November 20, 2013
Myth 4: H-1B visas are the only option for hiring non-US citizens.
Reality: "That's actually not the case -- an H-1B is just one kind of visa," Richards said. "There are many, many different avenues for people to work in the United States."
Rose, too, pointed out the variety of visas that enable skilled foreigners to work legally in the US. Some are country-specific, such as the TN visa for Canadian and Mexican citizens, or the E-3 visa for Australian workers. Rose noted that free-trade agreements between the US and Chile and Singapore include unique visa provisions for workers from those countries, too.
Companies with international offices can apply for an L-1 visa for existing employees, a temporary permit for workers transferring within an organization. "That currently has no numerical restrictions on it, so that's another option that companies have," Rose said.
There's also the J-1 visa, which can be used to hire interns and trainees.
Last but not least, employers can look to recent or upcoming college graduates without pursuing the standard H-1B process. "Every student visa issued in the United States has a bundled one year of work credit," Richards said. "For [science, technology, engineering and math] graduates, we can actually get that extended to three years."
Takeaway: You've got options. Employers must invest the time to make the right choices when it comes to hiring foreign employees. Don't overlook current employees in international offices, new college graduates, and other talent pools.
Myth 5: You must first prove that can't find a qualified American worker.
Reality: That's simply not a requirement of the H-1B visa. It's a requirement of the green card process, Rose noted, and that causes the misunderstanding.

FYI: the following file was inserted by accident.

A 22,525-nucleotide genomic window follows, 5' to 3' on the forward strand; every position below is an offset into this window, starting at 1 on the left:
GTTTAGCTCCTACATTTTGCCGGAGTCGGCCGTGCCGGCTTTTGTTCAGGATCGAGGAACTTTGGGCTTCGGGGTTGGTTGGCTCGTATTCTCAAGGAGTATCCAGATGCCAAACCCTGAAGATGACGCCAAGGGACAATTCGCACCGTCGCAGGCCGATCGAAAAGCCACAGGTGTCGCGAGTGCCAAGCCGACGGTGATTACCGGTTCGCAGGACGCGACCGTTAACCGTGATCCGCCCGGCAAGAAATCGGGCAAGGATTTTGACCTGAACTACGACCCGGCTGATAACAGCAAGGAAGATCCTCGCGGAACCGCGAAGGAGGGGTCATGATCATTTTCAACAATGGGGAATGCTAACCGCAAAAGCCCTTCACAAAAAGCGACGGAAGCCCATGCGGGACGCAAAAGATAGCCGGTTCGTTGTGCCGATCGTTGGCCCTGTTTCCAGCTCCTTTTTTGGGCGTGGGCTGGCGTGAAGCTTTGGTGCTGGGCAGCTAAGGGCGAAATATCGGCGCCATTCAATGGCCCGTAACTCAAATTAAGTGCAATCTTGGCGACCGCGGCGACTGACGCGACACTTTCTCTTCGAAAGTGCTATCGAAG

Takeaway: Make sure you're not confusing different types of immigration and visas. H-1B visas and green cards, for instance, are entirely separate things.
Myth 6: H-1B visas replace American workers with cheap foreign labor.
Reality: Employers must pay H-1B workers the "prevailing wage," or market rate, for their positions. That rate depends on geographical location and is often based on the Department of Labor's wage database, according to Rose. Unless an employer is breaking the rules -- reporting higher salaries than it's actually paying -- the "cheap labor" claim is typically off-target.
"That's a consistent misconception [about H-1B workers], that it's cheap foreign labor -- just bring cheap people in," Rose said. "The wages are not cheap, I don't think. Now, whether the person actually gets paid that amount by the company is the other issue, and that's where some fraud has come in."
Takeaway: Don't play reindeer games with H-1B employees, such as reporting a higher salary than you're actually paying. The penalties will be painful if you get caught. Both Rose and Richards said they expect the recent increase of H-1B-related scrutiny and audits to continue for the foreseeable future.
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